Here’s what’s on the plate: Tiramisu, Brownie Popsicle, Pear William with Gelato and Berries. The way The Garden Slug put the brownie on the stick is so cute! Nonetheless, of all the desserts, only one stuck out to me – Pear William, or Stewed Pears in White Wine & Cinammon. Stewed with its skin on, the pear slices are bursting with saccharine delightfulness. Devoured with vanilla gelato, Pear William was well-balanced and great for the sugar fiend.


The Garden Slug was certainly worth the visit. If not for anything else, go for the Gumbo. Then again, I’ve never been to Louisiana so try it out for yourself. (The Garden Slug is having a Valentine’s promotion that promises a candlelight dinner and a live vocalist/guitarist! Check out the slug on the web! )

The Garden Slug
55 Lorong L Telok Kurau,
#01-59/61 Bright Centre,
Singapore 425500
Tel/ Fax: 6346 0504
Open Daily:
Mon – Tues 6pm-10pm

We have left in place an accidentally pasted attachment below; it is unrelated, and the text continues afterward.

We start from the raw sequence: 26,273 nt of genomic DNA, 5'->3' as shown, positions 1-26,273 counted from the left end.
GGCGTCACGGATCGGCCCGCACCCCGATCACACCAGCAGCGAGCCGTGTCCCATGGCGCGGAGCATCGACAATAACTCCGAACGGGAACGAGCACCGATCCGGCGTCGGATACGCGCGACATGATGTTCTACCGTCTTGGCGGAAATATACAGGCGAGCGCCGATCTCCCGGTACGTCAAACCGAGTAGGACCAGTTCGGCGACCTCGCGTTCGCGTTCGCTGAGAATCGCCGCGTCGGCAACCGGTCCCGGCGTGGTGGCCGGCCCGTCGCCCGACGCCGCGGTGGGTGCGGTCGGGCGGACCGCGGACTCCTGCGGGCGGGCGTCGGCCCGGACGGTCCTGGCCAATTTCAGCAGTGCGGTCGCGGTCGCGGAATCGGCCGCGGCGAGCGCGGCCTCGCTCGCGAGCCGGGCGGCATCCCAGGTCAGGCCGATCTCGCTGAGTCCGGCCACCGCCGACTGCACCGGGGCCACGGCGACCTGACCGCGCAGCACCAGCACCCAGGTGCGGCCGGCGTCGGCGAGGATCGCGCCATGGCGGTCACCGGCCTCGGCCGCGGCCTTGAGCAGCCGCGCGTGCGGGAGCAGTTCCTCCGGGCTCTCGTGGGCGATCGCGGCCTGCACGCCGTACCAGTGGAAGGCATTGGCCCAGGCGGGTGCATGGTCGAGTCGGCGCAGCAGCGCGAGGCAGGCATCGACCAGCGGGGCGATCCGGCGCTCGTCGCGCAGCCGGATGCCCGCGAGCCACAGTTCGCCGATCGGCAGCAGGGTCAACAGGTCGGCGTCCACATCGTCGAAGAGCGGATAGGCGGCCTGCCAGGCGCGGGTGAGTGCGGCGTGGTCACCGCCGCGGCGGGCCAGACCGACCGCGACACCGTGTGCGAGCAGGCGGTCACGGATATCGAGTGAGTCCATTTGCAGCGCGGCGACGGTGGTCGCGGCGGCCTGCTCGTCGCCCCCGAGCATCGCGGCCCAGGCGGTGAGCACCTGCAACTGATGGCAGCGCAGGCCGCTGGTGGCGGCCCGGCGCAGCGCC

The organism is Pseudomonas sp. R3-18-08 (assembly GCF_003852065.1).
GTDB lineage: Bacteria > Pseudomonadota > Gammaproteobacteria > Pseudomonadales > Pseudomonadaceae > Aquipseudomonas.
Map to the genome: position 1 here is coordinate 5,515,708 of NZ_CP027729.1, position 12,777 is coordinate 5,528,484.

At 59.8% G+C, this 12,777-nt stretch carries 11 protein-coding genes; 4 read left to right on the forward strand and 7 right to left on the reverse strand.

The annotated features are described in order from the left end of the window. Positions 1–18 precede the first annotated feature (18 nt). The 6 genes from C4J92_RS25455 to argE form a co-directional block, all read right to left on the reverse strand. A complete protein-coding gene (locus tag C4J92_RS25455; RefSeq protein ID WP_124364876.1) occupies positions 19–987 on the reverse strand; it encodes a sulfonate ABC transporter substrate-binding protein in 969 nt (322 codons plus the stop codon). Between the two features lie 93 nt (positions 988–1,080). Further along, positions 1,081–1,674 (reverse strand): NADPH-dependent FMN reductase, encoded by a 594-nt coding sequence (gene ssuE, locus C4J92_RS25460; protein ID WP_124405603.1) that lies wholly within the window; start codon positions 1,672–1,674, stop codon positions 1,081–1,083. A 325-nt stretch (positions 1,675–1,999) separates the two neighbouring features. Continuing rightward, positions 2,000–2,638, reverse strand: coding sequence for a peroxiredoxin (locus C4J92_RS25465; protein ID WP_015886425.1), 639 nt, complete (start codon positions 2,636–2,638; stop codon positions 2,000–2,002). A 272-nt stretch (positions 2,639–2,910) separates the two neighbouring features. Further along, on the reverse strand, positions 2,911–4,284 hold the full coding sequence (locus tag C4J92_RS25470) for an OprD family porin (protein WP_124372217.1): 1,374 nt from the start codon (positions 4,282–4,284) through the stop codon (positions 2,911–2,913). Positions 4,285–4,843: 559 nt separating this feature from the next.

Wed – Thur 10am-10pm
Fri – Sun 9am-10pm or late
Public Hol 9am-10pm or late


Follow the slug on twitter! @thegardenslug (I like their tweets. They talk about making pineapple tarts and their soups of the day. Nice stuff!)

The afternoon was originally intended to be continued with a pilgrimage to Chin Mee Chin Confectionery but unfortunately, the old school bakery wasn’t likely to be open at that time. So it looks like another trip to the east is in order. Yikes! But till then, I’m staying in my cosy west or in town.



Great to know! Sushi Eating Etiquettequ January 7, 2010

Filed under: Cool Sites — thelittlebowl @ 9:39 am
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Here’s a fun comic that shows you how not to shame your mother while eating sushi! 😛


I found this website after visiting Standing Sushi Bar‘s facebook page! Do drop by for awesome Anago (sea eel) sushi. 🙂


The Expat’s Guide to Ordering ‘Kopi’ December 18, 2009